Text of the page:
Germline Nonsense Mutation and Somatic Inactivation of SMARCA4/BRG1 in a Family with Rhabdoid Tumor Predisposition Syndrome

Department of Pediatric Hematology and Oncology, University Medical Center Hamburg-Eppendorf, Martinistrasse 52, Hamburg, Germany.
The American Journal of Human Genetics (Impact Factor: 10.93). 02/2010; 86(2):279-84. DOI: 10.1016/j.ajhg.2010.01.013
Source: PubMed


Rhabdoid tumors of early infancy are highly aggressive with consequent poor prognosis. Most cases show inactivation of the SMARCB1 (also known as INI1 and hSNF5) tumor suppressor, a core member of the ATP-dependent SWI/SNF chromatin-remodeling complex. Familial cases, described as rhabdoid tumor predisposition syndrome (RTPS), have been linked to heterozygous SMARCB1 germline mutations. We identified inactivation of another member of the SWI/SNF chromatin-remodeling complex, its ATPase subunit SMARCA4 (also known as BRG1), due to a SMARCA4/BRG1 germline mutation and loss of heterozygosity by uniparental disomy in the tumor cells of two sisters with rhabdoid tumors lacking SMARCB1 mutations. SMARCA4 is thus a second member of the SWI/SNF complex involved in cancer predisposition. Its general involvement in other tumor entities remains to be established.

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Available from: Markus Kreuz, Aug 14, 2014
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    • "Patients with rhabdoid tumor (RT) predisposition syndrome, in which RTs occur on a familial basis, harbor a heterozygous germline BRG1 mutation that truncates the encoded protein, and their RTs are homozygous for this mutation [64]. Mutations in SNF5, which are present in the germline of most cases of RT predisposition syndrome, were not detected in the patients analyzed in that study. "
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    ABSTRACT: Chromatin-regulating proteins represent a large class of novel targets for cancer therapy. In the context of radiotherapy, acetylation and deacetylation of histones by histone acetyltransferases (HATs) and histone deacetylases (HDACs) play important roles in the repair of DNA double-strand breaks generated by ionizing irradiation, and are therefore attractive targets for radiosensitization. Small-molecule inhibitors of HATs (garcinol, anacardic acid and curcumin) and HDACs (vorinostat, sodium butyrate and valproic acid) have been shown to sensitize cancer cells to ionizing irradiation in preclinical models, and some of these molecules are being tested in clinical trials, either alone or in combination with radiotherapy. Meanwhile, recent large-scale genome analyses have identified frequent mutations in genes encoding chromatin-regulating proteins, especially in those encoding subunits of the SWI/SNF chromatin-remodeling complex, in various human cancers. These observations have driven researchers toward development of targeted therapies against cancers carrying these mutations. DOT1L inhibition in MLL-rearranged leukemia, EZH2 inhibition in EZH2-mutant or MLL-rearranged hematologic malignancies and SNF5-deficient tumors, BRD4 inhibition in various hematologic malignancies, and BRM inhibition in BRG1-deficient tumors have demonstrated promising anti-tumor effects in preclinical models, and these strategies are currently awaiting clinical application. Overall, the data collected so far suggest that targeting chromatin-regulating proteins is a promising strategy for tomorrow's cancer therapy, including radiotherapy and molecularly targeted chemotherapy.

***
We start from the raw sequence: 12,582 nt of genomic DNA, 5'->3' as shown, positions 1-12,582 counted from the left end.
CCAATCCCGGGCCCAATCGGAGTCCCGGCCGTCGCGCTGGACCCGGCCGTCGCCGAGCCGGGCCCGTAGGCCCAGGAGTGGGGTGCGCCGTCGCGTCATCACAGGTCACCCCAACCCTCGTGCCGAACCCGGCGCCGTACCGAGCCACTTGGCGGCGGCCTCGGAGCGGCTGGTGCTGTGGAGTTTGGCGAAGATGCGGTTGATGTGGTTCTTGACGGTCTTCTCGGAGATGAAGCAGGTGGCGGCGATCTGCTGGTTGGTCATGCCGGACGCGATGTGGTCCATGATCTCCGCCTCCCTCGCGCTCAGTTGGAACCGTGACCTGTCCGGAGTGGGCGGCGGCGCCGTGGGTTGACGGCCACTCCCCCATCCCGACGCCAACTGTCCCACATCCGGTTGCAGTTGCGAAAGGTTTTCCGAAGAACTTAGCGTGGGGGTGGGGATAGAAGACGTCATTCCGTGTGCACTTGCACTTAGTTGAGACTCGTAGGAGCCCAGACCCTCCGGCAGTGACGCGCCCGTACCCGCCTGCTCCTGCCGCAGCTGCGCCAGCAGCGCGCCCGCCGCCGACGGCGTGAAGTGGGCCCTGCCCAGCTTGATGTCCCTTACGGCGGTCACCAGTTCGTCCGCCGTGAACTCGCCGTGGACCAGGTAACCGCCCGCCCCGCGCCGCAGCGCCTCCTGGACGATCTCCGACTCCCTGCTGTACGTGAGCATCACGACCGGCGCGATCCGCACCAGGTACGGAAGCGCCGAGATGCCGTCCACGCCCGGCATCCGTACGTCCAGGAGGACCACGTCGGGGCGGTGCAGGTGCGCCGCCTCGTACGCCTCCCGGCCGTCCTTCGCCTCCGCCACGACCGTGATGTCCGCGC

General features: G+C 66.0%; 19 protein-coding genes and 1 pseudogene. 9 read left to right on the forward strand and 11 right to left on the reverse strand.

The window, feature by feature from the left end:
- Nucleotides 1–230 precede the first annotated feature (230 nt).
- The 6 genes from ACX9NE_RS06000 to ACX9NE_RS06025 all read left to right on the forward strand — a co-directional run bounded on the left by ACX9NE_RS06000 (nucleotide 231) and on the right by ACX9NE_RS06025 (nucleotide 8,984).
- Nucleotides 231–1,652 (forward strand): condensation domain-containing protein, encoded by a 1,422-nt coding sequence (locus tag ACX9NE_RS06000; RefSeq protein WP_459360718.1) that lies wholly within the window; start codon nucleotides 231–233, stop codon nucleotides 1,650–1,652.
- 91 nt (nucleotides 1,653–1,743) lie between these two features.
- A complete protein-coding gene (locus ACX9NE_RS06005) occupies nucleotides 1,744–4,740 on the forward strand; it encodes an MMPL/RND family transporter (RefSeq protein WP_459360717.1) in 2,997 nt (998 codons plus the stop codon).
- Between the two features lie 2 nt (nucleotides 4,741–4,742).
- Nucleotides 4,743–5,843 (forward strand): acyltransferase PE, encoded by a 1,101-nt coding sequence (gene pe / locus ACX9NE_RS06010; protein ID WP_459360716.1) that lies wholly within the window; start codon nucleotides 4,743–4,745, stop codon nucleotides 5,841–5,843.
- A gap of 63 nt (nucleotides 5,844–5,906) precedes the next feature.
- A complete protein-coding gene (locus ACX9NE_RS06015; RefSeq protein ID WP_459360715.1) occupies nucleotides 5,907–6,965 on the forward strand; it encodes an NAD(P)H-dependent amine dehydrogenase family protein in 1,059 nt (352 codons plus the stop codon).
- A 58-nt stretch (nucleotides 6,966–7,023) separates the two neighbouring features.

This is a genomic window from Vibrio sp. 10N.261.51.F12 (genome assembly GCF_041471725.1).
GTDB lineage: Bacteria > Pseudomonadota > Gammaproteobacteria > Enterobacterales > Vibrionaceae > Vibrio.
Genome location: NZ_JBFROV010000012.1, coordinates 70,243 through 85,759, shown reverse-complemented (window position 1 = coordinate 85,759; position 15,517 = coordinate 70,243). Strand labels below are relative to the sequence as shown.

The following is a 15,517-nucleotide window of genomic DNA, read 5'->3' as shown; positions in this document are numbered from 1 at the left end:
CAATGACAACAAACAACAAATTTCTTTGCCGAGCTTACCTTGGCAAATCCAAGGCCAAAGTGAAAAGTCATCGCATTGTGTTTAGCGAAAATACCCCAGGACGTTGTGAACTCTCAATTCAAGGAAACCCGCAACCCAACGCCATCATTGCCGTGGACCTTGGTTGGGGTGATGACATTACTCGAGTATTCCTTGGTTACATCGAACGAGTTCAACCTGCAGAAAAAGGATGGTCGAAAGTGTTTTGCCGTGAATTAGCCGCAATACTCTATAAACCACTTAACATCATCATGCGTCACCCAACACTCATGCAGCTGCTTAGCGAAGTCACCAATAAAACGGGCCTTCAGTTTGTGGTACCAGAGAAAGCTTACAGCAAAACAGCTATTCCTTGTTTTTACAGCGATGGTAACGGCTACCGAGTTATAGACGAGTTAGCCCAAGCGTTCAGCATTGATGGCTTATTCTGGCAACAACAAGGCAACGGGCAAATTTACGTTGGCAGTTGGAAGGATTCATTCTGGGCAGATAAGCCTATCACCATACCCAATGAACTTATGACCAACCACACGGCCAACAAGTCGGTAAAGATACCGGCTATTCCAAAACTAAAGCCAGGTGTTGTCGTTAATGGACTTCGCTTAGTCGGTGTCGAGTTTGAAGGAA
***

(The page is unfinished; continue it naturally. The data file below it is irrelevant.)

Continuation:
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    • "Haploinsufficiency of SMARCA4 causes an increased susceptibility to rhabdoid tumors (Rhabdoid Tumor Predisposition Syndrome) [Schneppenheim et al., 2010]. Haploinsufficiency of SMARCA2 has not been linked to human disease. "
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    • "The critical function of SNF5 in rhabdoid tumor development is supported by knock-out mouse models of SNF5 showing development of lymphomas and MRTs with 100% penetrance and a median onset of only 11 weeks [30]. Besides genomic alterations leading to SNF5 loss of function, truncating deletions of BRG1 are present in a small subset of MRTs [34], further indicating that alterations in SWI/SNF function are causative for the development of this tumor type. However, other concomitant genomic aberrations are rarely found in MRTs. "
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